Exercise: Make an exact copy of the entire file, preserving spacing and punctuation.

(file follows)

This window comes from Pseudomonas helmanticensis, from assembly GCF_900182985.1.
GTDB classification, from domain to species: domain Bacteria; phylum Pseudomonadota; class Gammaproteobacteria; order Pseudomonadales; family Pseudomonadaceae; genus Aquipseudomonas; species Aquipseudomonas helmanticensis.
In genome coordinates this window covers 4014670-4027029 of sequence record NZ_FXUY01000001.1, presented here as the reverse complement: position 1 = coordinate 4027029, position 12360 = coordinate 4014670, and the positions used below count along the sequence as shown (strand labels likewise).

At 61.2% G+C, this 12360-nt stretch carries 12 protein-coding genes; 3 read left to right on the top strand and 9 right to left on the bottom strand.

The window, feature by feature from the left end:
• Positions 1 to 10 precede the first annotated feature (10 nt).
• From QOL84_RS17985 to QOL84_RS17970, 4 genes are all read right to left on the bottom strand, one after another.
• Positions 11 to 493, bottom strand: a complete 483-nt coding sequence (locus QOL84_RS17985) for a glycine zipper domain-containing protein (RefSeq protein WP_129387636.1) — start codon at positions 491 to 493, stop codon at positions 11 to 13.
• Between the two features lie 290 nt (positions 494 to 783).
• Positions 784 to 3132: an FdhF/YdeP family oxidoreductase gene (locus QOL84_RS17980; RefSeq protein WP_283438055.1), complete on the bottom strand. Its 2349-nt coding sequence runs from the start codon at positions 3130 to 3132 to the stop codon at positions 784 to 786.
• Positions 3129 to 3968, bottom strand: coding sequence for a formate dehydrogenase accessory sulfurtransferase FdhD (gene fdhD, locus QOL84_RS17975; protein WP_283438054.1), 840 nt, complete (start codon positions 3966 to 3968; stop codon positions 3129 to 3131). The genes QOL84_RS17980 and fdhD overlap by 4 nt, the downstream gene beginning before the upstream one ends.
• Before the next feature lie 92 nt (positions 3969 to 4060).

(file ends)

This window comes from Pseudomonas helmanticensis, from assembly GCF_900182985.1.
GTDB classification, from domain to species: domain Bacteria; phylum Pseudomonadota; class Gammaproteobacteria; order Pseudomonadales; family Pseudomonadaceae; genus Aquipseudomonas; species Aquipseudomonas helmanticensis.
In genome coordinates this window covers 4014670-4027029 of sequence record NZ_FXUY01000001.1, presented here as the reverse complement: position 1 = coordinate 4027029, position 12360 = coordinate 4014670, and the positions used below count along the sequence as shown (strand labels likewise).

At 61.2% G+C, this 12360-nt stretch carries 12 protein-coding genes; 3 read left to right on the top strand and 9 right to left on the bottom strand.

The window, feature by feature from the left end:
• Positions 1 to 10 precede the first annotated feature (10 nt).
• From QOL84_RS17985 to QOL84_RS17970, 4 genes are all read right to left on the bottom strand, one after another.
• Positions 11 to 493, bottom strand: a complete 483-nt coding sequence (locus QOL84_RS17985) for a glycine zipper domain-containing protein (RefSeq protein WP_129387636.1) — start codon at positions 491 to 493, stop codon at positions 11 to 13.
• Between the two features lie 290 nt (positions 494 to 783).
• Positions 784 to 3132: an FdhF/YdeP family oxidoreductase gene (locus QOL84_RS17980; RefSeq protein WP_283438055.1), complete on the bottom strand. Its 2349-nt coding sequence runs from the start codon at positions 3130 to 3132 to the stop codon at positions 784 to 786.
• Positions 3129 to 3968, bottom strand: coding sequence for a formate dehydrogenase accessory sulfurtransferase FdhD (gene fdhD, locus QOL84_RS17975; protein WP_283438054.1), 840 nt, complete (start codon positions 3966 to 3968; stop codon positions 3129 to 3131). The genes QOL84_RS17980 and fdhD overlap by 4 nt, the downstream gene beginning before the upstream one ends.
• Before the next feature lie 92 nt (positions 3969 to 4060).